Wednesday, October 14, 2009

The Melanin Story

She counted the tower of small change. One final time. Every bit, trying to make sure, her handful of math knowledge using the fingers doesn't go wrong. Her lips mumbling all the while to serve as an accomplice. Cuteness prevailed. Finally came the last trinket adding the long awaiting smile on her gleaming face. She had saved enough to procure the magical potion. Gathering all in a small handkerchief, the 10 year old ran out of the tarpaulin shack. Muddy puddles aside and a jump over the sewage drain later, she was on her way to happiness. A few huffs. A few puffs. There she stood, in front of the general provision store. She recollected the moment she saw the ad on that rickety TV. The round faced owner returned a suspicious glance at a dark child in tattered clothes holding a funny round piece of cloth. 'What?', he thundered. She bravely marched ahead and handed the pouch of change. 'One Fair and Lovely, please.'

At the same time, Jason and Philip felt the tyres below them hit the tarmac. They were in Mumbai, the Slumdog city. A city they had heard so much about - very much like home, New York. For Jason, this was a big moment. Two months of internship and he was already flying with his superhuman boss to new places to handle new clients. His hard work was surely paying off, but his admiration and respect for Philip had been growing consistently; so much so that he considered Philip to be his mentor and a father-figure. Philip adjusted his suit and tie. Extracted his LV briefcase from the cabin. A few moments and they find themself at the immigration security counter. A simple smile at Jason and an intense security check for Philip later, they arrive out of the terminal, in the grimy heat. Suddenly came a huge barrage of men rushing towards them. Taximen. Tuk-tukmen. Or automen as they refer locally. All after them. No, wait. After Jason, who was shrugging them off. The show has just begun for the black Philip.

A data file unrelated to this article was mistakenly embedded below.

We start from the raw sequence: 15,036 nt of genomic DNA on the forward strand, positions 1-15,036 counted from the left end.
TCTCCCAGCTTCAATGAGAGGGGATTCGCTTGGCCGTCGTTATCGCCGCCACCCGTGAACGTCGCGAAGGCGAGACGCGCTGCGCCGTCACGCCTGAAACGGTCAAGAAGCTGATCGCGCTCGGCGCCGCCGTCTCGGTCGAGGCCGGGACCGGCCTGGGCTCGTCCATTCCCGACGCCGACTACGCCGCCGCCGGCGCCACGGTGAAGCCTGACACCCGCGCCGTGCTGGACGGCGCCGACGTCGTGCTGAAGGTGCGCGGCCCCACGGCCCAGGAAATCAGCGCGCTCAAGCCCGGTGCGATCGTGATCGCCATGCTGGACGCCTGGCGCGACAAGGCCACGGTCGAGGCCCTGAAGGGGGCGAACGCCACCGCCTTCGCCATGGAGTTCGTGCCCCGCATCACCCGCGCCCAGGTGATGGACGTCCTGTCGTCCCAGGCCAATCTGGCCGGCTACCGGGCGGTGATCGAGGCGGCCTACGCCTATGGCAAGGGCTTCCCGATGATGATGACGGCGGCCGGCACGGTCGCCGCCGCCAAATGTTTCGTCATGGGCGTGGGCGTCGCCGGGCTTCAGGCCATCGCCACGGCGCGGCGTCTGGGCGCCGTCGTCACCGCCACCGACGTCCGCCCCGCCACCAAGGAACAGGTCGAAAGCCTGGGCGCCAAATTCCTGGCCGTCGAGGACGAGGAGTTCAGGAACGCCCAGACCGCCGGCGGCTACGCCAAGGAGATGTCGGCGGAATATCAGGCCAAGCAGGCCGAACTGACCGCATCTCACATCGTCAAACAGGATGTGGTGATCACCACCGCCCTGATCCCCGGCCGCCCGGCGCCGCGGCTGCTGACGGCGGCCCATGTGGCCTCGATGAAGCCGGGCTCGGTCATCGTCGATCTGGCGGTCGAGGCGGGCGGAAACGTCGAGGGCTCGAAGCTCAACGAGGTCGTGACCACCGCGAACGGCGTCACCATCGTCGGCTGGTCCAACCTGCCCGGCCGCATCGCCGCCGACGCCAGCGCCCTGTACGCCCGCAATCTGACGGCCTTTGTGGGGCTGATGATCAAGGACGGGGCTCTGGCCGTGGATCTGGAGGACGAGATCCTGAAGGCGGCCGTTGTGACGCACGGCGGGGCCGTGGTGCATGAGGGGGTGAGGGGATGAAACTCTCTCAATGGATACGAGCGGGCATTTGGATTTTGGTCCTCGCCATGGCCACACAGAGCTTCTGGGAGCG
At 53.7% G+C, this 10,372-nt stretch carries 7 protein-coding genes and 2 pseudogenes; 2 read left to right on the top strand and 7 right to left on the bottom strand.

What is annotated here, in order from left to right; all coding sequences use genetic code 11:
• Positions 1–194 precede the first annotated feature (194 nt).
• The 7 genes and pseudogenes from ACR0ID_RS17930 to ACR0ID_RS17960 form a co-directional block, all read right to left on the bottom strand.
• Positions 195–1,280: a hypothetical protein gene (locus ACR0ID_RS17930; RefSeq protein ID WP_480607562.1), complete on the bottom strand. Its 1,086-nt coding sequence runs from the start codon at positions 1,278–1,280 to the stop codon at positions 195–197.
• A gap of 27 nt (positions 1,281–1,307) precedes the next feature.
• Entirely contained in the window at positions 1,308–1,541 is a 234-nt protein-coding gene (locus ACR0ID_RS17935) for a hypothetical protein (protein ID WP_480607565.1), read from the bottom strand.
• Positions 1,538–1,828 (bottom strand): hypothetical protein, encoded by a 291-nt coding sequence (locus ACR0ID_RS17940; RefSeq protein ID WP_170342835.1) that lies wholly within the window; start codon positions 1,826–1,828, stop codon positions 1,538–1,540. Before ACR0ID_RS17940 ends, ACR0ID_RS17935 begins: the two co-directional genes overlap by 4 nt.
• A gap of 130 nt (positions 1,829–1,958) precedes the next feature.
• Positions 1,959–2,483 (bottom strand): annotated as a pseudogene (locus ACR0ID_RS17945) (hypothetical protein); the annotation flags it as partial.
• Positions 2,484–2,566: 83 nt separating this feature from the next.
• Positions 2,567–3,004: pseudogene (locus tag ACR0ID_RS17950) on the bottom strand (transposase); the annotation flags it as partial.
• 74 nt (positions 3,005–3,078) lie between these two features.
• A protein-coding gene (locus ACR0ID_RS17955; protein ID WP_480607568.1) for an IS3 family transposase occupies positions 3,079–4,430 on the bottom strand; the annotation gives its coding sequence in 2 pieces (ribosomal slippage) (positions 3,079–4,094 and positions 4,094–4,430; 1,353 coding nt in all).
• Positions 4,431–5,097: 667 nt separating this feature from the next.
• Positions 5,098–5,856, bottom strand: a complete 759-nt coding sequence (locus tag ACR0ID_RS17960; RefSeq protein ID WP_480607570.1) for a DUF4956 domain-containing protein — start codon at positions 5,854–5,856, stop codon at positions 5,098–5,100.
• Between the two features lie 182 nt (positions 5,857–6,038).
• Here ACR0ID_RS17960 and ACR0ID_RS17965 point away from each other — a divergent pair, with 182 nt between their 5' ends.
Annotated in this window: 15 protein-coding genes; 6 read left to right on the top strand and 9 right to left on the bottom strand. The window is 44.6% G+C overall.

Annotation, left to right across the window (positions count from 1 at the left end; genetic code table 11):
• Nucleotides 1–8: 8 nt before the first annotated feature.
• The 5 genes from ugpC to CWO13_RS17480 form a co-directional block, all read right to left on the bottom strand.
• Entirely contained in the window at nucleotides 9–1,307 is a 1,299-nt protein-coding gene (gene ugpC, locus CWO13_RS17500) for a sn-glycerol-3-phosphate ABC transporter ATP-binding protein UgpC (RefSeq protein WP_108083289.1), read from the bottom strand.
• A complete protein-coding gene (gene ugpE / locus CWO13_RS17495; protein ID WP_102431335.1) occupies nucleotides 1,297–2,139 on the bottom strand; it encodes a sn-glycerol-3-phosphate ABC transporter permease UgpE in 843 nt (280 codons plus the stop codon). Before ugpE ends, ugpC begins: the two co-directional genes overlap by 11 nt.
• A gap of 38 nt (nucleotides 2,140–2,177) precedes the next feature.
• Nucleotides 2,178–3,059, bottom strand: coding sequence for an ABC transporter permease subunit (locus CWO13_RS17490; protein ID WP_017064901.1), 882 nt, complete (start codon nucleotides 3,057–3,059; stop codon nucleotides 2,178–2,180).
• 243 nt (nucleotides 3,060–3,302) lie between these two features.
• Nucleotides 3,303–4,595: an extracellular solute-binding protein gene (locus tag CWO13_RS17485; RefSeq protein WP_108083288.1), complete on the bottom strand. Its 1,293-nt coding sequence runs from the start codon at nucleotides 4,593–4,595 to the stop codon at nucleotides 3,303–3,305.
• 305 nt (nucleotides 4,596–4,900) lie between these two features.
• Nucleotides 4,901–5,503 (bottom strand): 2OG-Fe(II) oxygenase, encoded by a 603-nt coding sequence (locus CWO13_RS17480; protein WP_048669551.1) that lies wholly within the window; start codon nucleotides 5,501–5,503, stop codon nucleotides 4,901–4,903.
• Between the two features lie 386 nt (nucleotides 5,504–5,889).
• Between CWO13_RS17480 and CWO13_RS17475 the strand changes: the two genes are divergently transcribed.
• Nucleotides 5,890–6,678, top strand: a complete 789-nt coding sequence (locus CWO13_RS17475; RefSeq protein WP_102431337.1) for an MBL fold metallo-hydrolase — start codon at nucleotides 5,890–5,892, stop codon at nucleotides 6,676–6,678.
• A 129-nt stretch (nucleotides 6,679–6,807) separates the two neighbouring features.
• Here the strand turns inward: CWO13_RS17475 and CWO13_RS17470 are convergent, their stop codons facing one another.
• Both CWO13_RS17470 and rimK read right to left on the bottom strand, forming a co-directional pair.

The duo reach Film City soon. John Abraham was shooting for an ad film there. Get two tones lighter and be confident. Get Garnier. A cool crore for just a few hours of work. Later that night, he thanked his racist stars that he was born gora. He also thanks all the bigoted Indians for their obsession for 'Fair and Handsome'.

Next to the 'Fair and Handsome' ad in today's Times reads an interesting article. The Indian community in Sydney labels the Australian people as inherently racist. Street protests are earmarked for the day. Reports suggest that this has been triggered after a series of muggings and robberies (3 in all) which featured Indians as victims. However, the police have confirmed that they have no concrete evidence that race was a factor in those incidents.

Leaving aside the newspaper, the mother expectantly waited for her son. The time read 7pm and 'they' should be here soon. The able son and his to-be bride. The bride that she had never seen. An MBA from IIM and working in a top notch MNC with a seven figure pay. Now why would this woman say to the same able-bodied son an hour after: 'Beta, but she is not sundar, she is kali...'

A commercial in the middle of the 7pm show: Two men, one with light skin and the other with dark skin stand on a balcony overlooking a neighbourhood. The dark skinned guy turns to his friend and says, 'I am unlucky because of my face'. His light skinned friend replies, 'No, because of your color. Take this'. He hands a whitening cream. Soon, the darker skinned actor is shown several shades lighter and he gets the girl he always wanted.

Maybe, you are watching that commercial and are about to begin a game of chess. So why not start with a black move?

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1 Comments:

Anonymous Rohan said...

i like it...
well written...

10:27 AM  

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